By Amos Fofung
In three independent outings, top diplomates from the United Nations, Commonwealth and United States, have in strong terms condemned the brutal killing of some 32 civilians last week in Ngarbuh, Donga Mantung Division, Northwest Regions of Cameroon.
The killings, said to have been committed by members in the Cameroonian military have for the past week received worldwide condemnation.
United Nations Secretary General, Antonio Gutterres called on the government of Cameroon to conduct a thorough investigation into the incident that caused the lives of over thirty-two civilians among them children and pregnant women, and ensure those responsible are held accountable.
Taking to his twitter account, US Secretary of State for African Affairs, Tibor Nagy wrote; “we condemn the killings of civilians in Ngarbu, NW Region of Cameroon, and offer condolences to the victims’ families. We call on the government to authorize an independent investigation, ensure safety of witnesses, and bring perpetrators to justice.”
He urged that there is a need for the violence to stop.
Commonwealth Secretary-General, Patricia Scotland, February 18, issued a press statement, condemning the massacre of civilians in Ngarbuh, Donga Mantung Division, Northwest Regions of Cameroon.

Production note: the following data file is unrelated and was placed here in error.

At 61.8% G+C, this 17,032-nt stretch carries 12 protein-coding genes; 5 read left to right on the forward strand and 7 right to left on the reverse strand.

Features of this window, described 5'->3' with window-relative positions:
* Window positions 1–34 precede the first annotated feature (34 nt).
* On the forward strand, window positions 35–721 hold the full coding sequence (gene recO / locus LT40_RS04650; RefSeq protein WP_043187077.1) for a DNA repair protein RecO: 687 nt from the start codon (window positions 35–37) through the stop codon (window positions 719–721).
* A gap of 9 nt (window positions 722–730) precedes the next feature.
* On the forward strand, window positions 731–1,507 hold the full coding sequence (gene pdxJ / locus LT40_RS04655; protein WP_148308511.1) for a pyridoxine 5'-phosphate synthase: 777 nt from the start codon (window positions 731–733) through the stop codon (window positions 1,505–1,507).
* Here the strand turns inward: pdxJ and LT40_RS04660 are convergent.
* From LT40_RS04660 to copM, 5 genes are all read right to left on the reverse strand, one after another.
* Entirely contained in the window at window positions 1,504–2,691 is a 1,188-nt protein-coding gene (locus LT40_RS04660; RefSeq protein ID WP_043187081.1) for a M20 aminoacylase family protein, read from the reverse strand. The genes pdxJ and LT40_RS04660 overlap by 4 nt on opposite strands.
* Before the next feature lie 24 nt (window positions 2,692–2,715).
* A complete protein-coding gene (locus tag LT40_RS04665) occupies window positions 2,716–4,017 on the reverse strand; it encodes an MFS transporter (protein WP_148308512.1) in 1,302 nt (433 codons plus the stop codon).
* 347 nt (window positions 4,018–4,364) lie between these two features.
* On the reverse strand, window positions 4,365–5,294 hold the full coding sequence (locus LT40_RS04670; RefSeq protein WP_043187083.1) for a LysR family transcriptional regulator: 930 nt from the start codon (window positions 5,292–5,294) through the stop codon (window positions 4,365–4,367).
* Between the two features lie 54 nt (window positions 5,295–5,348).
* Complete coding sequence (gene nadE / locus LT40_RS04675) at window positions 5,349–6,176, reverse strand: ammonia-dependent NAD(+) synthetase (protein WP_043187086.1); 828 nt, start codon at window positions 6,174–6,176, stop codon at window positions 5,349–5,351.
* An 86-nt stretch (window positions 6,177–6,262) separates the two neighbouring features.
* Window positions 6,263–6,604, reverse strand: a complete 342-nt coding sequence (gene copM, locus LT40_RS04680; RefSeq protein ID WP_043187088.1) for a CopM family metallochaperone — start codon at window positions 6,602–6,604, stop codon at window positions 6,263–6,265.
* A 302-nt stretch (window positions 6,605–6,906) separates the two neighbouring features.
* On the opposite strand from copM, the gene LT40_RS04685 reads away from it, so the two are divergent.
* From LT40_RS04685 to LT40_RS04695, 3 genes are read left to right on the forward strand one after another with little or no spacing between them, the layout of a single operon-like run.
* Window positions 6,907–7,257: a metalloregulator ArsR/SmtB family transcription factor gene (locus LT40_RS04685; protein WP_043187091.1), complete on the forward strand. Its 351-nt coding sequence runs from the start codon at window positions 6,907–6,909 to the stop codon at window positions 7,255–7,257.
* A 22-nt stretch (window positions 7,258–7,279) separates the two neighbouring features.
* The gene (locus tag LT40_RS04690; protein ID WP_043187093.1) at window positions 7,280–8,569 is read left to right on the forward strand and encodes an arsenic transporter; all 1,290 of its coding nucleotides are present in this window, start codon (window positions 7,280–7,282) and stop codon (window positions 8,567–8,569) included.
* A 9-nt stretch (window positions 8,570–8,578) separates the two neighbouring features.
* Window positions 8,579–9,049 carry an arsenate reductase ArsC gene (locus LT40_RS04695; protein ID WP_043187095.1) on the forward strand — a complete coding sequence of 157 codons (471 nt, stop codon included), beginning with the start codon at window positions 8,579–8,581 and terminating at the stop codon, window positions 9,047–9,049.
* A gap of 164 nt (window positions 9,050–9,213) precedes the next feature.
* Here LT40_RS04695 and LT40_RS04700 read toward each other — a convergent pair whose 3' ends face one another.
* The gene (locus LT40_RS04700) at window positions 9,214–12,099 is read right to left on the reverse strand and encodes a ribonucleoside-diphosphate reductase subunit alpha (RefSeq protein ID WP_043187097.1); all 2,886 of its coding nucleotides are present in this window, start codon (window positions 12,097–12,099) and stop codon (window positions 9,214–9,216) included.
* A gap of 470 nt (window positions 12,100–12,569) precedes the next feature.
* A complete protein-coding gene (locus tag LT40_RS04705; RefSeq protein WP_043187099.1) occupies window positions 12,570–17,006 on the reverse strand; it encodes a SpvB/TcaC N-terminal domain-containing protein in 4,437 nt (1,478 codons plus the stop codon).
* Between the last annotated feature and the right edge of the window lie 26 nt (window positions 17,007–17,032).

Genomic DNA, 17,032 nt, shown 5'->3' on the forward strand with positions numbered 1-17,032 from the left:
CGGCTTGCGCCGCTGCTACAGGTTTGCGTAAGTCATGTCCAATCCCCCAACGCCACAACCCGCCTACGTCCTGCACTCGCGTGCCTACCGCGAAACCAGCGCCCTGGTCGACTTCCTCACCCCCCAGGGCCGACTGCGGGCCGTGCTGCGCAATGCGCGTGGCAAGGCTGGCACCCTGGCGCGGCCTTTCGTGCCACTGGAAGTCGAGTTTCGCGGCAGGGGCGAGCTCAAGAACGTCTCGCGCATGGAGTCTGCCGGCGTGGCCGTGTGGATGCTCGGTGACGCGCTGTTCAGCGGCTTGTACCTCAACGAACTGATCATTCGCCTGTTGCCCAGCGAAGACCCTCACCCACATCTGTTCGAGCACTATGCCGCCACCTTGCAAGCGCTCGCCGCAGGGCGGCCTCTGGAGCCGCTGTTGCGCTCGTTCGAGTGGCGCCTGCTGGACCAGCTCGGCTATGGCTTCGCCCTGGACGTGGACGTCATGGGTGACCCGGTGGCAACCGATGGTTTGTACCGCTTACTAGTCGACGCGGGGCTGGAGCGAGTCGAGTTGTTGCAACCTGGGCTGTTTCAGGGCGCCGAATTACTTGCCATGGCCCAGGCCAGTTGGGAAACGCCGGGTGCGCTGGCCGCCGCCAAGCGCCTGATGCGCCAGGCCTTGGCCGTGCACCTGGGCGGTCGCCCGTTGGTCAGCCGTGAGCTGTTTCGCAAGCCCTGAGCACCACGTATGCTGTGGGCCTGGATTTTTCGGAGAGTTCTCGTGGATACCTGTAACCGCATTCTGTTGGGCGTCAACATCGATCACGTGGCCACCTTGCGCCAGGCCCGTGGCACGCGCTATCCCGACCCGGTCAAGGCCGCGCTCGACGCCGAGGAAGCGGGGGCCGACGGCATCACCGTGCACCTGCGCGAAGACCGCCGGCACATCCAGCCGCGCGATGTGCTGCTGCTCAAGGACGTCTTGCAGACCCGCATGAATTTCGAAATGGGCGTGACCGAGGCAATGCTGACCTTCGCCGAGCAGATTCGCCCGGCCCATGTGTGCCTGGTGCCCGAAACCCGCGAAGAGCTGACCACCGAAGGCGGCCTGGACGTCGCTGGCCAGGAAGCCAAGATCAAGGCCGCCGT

She also called for an impartial investigation so that the perpetrators of the act can be identified and held accountable.
In a press release, the Commonwealth Secretary-General noted that the attack on the village left 23 people dead, the majority of them children. “I strongly condemn the recent killings of civilians, including women and children in the Northwest of Cameroon on February 14, 2020. We noted the Government announcement that there would be a full investigation into the incident. We encourage the Government to conduct an impartial investigation, for perpetrators to be held accountable and for results to be made public.
“The Commonwealth strongly condemns all forms of violence, and in particular, the loss of lives of innocent civilians including women and children.
“Cameroon is a noted member of the Human Rights Council and as such we are minded of General Comment 13 to the Convention on the Rights of the Child to freedom from all forms of violence which is underscored by the understanding that no violence against children is justifiable, all violence against children is preventable.”
On the way forward out of the crisis, the Commonwealth SG said she will continue to convey concerns to the Government of Cameroon. She also stated that the Commonwealth stands ready to support solutions that will address the root causes of this conflict that has dragged on since 2016.
Despite the disparaging figures on the number of casualties, the government of Cameroon via its government spokesperson, Rene Emmanuel Sadi has reiterated that though the military did commit the killings “by mistake”, the number of casualties is far exhausted. In a press conference this week, he is quoted to have said only five civilians were caught in the crossfire between the military and separatist fighters.